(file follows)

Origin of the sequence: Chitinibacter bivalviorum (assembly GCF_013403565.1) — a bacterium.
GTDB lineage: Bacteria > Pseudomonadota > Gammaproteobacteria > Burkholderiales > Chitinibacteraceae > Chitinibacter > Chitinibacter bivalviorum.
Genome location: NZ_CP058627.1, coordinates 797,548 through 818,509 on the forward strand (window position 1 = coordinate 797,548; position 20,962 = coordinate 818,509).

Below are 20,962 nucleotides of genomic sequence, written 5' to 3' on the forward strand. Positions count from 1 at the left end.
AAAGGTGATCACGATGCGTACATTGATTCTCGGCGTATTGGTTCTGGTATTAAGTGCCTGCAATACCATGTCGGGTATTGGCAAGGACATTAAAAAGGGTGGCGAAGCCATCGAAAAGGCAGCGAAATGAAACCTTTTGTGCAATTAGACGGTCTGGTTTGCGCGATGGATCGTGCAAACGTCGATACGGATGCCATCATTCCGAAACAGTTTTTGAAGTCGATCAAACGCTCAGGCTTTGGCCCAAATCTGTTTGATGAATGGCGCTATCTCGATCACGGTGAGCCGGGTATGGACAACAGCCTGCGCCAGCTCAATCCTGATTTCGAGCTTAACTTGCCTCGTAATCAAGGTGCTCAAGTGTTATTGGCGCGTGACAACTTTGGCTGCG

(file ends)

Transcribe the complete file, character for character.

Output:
Origin of the sequence: Chitinibacter bivalviorum (assembly GCF_013403565.1) — a bacterium.
GTDB lineage: Bacteria > Pseudomonadota > Gammaproteobacteria > Burkholderiales > Chitinibacteraceae > Chitinibacter > Chitinibacter bivalviorum.
Genome location: NZ_CP058627.1, coordinates 797,548 through 818,509 on the forward strand (window position 1 = coordinate 797,548; position 20,962 = coordinate 818,509).

Below are 20,962 nucleotides of genomic sequence, written 5' to 3' on the forward strand. Positions count from 1 at the left end.
AAAGGTGATCACGATGCGTACATTGATTCTCGGCGTATTGGTTCTGGTATTAAGTGCCTGCAATACCATGTCGGGTATTGGCAAGGACATTAAAAAGGGTGGCGAAGCCATCGAAAAGGCAGCGAAATGAAACCTTTTGTGCAATTAGACGGTCTGGTTTGCGCGATGGATCGTGCAAACGTCGATACGGATGCCATCATTCCGAAACAGTTTTTGAAGTCGATCAAACGCTCAGGCTTTGGCCCAAATCTGTTTGATGAATGGCGCTATCTCGATCACGGTGAGCCGGGTATGGACAACAGCCTGCGCCAGCTCAATCCTGATTTCGAGCTTAACTTGCCTCGTAATCAAGGTGCTCAAGTGTTATTGGCGCGTGACAACTTTGGCTGCG